A common language that we all speak
Sport has the reputation to bring together nations in a peaceful setting, which has its roots in the Olympic Truce of ancient Greece. Every for years for the weeks of the games a truce would be called, enabling to enable the athletes to get the athletes to the games safely to that than inter-city hostilities could be resolved though sports competition rather than by force. However while some argue that sports competitions could be used as proxies to resolve hostilities and therefore to reduce the likelihood of armed international conflict, it could also be argued that the emphasis on competition among states that already have tense relations could enhance hostile feelings towards each other. The paper ‘Sports-Diplomacy: a hybrid of two halves’ (while not denying its potential to do good) gives a detailed overview about the negative effects that mixing diplomacy and sports can have.
While it is questionable wether sports can directly resolve international conflicts by taking them to the football field or track, or if it has the power to directly influence foreign policy sports transcends cultural differences and brings together people, it therefore has great potential to facilitate cultural exchange and to promote international understanding. As Ban Ki-moon said “sport is a language everyone of us can speak.” Sport has great potential as a tool of public and cultural diplomacy (for example in the form of sports exchanges), to enhance the image of a country (by successfully hosting a major sports event, like the Olympics or the Fifa World Cup) and to bring together states that have otherwise tense relations with each other.
One of the most famous examples of sports-diplomacy is the visit of the US table tennis team to China in 1971. While first proposed by the not-for profit National Comitee on USA-China Relations, it was embraced by Mao and Nixon as a means to test how the public would receive a rapprochement. Another famous example is the cricket diplomacy of India and Pakistan “An attempt to use sport to create a feel good atmosphere between the two countries at a time when the atmosphere of suspicion and hostility towards Pakistan is very strong.” First after the kashmire krisis in 2002 and again after the Mumbai terrorist attacks of 2008 cricket was used to reduce tension and pave the way for the slow normalization of relations.
North Korea raised international attention in relation to the topic of sports diplomacy based on Dennis Rodman’s unofficial Basketball Diplomacy. While opinions on Rodman’s “friendship” with Kim Jong-un polarize and many argue that it could possibly do more harm than good other aspects of sports diplomacy in North Korea have received less media attention.North Korea, a country that is not easy to visit even under normal circumstances, banned tourists from entering the country in the fall of 2014 due to concerns about the spread of Ebola. It reopened the borders in the realm of the Pyongyang marathon to allow “foreign amateurs” to take part in the sporting event. A more unconventional example was the first government sanctioned surf tour of 21 international surfers organized by the Korean International Travel Company in cooperation with the non-profit Surfing the Nations with the intention “to use surfing to create an atmosphere where we could promote a peaceful relationship between North Korea and the rest of the world” (Segoine) and the following announcement that north Korea would now commence surfing tourism. (more on North Korea and surfing here, a lecture by Laderman on surf diplomacy here and here you can book a surfing holiday in North Korea)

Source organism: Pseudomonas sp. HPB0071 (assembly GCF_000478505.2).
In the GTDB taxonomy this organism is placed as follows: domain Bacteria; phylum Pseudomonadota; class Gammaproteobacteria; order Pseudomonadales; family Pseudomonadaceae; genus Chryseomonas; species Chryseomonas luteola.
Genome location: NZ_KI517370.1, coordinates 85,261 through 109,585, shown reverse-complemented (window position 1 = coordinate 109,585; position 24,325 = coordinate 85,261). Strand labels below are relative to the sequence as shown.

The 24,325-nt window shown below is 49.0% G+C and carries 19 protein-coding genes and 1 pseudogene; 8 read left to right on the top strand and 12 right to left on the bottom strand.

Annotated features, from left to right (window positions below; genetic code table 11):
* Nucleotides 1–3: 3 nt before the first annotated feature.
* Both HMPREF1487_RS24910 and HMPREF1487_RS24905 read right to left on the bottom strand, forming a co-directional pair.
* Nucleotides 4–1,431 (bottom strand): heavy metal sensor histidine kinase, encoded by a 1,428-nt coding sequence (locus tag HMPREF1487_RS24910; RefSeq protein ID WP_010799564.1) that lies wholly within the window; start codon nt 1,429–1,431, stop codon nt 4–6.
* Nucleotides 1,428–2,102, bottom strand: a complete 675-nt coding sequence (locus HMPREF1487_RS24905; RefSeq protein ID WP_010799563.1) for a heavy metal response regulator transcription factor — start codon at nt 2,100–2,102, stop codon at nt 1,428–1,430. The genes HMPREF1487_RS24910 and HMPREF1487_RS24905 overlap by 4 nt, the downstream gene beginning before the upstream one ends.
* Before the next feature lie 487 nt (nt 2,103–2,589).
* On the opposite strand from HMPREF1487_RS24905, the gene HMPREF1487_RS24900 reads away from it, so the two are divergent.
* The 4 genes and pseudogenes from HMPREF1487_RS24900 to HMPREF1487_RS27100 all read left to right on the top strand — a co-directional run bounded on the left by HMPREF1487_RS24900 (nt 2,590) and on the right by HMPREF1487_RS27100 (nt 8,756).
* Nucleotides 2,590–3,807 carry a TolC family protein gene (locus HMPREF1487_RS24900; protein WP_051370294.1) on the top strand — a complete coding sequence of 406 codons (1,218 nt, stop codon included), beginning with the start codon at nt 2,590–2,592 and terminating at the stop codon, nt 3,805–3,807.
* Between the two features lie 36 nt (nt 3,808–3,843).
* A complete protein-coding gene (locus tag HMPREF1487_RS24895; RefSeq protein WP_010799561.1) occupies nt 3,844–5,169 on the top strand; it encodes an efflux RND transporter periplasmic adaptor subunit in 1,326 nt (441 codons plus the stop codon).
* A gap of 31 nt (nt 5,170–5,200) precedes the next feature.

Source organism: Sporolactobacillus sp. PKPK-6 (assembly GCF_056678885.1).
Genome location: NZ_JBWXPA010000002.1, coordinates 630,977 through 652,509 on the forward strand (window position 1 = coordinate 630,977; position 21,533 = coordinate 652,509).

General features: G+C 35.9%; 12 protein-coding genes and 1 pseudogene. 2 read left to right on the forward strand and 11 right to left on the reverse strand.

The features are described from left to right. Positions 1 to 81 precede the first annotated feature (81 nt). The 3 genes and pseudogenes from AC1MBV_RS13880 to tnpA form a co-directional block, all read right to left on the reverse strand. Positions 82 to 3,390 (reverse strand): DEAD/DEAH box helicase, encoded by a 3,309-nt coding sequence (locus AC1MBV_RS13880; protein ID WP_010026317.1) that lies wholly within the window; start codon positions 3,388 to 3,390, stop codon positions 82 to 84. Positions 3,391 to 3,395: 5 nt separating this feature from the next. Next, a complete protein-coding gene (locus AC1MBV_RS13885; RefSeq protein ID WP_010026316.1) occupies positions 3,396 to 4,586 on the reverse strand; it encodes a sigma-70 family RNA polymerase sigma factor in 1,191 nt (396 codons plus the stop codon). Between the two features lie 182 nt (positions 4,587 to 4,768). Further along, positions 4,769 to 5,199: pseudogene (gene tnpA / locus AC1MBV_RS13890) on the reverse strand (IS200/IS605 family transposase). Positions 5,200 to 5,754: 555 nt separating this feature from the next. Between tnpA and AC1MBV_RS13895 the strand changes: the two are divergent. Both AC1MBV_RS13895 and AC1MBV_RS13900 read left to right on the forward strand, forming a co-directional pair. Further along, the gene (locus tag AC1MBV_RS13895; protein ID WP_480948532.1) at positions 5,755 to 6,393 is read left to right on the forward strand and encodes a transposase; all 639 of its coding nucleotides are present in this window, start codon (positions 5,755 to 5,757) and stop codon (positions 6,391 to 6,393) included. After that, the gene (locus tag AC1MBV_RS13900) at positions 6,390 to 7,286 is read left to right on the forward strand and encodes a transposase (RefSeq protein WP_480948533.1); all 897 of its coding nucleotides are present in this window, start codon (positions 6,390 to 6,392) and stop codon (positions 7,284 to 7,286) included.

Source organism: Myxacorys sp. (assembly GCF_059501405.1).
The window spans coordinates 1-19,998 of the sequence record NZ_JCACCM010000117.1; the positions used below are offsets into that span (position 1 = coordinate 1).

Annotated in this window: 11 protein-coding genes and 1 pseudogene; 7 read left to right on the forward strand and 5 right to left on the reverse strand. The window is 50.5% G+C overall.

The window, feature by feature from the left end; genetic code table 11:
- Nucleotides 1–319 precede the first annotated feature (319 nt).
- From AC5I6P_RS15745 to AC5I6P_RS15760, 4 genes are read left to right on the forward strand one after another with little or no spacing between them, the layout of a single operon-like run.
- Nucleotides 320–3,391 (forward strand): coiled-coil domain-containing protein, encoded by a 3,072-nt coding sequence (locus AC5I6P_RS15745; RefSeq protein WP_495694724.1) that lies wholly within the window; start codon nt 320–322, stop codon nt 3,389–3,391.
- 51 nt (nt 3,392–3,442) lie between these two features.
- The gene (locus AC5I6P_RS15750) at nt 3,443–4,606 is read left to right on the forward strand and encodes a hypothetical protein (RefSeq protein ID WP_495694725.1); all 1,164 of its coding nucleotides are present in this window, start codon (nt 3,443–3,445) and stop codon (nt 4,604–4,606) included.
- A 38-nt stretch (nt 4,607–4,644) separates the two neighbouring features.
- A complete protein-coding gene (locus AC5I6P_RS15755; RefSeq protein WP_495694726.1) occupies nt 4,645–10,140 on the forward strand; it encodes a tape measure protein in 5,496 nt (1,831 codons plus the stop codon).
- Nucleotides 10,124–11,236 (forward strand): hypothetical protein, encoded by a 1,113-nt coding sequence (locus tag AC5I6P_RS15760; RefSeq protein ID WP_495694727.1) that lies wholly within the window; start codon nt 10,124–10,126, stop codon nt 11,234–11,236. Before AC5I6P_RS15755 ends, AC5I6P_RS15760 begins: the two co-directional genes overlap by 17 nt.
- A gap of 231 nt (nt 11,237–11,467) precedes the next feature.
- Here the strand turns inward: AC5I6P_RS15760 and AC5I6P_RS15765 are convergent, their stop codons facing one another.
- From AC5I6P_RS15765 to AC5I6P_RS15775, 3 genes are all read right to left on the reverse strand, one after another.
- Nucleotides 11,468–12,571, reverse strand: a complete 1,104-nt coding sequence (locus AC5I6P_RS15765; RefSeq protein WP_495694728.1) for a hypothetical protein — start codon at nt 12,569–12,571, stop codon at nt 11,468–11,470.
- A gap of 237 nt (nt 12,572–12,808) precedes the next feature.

Aside of the positive interaction in the realm of sport events, north Koreas nuclear expansion is still a threat. The country “could be on track to have an arsenal of 100 nuclear weapons by 2020.” Until now the US and its partners have not been able to engage in continuous negotiation with North Korea. Possibly building on the interaction in relation to sport, could work to facilitate a more active level of negotiation.
Another unconventional form of sport diplomacy is Skateboard Diplomacy, worth mentioning because of the potential of exchanging culture and values the close relation among members of the skate community bring with them. “Skating is not just a board with four wheels; it’s a way to bring together people from all kinds of cultures to make a family.” One example of Half-pipe Diplomacy is the mission of Miles Jackson and a group of his friends to built the largest skate park of Latin America in Cuba. (An Article on this can be found here) Another example is the US sponsored initiative documented in the video below.
Concluding it can be said that while sport is not a panacea for hostilities between nations it can play an important part in building a bridge among two countries that have an otherwise tense relationship. In the words of Nelson Mandela:
“Sport has the power to change the world. It has the power to inspire. It has the power to unite people in a way that little else does. Sport can awaken hope where there was previously only despair. Sport speaks to people in a language they can understand.”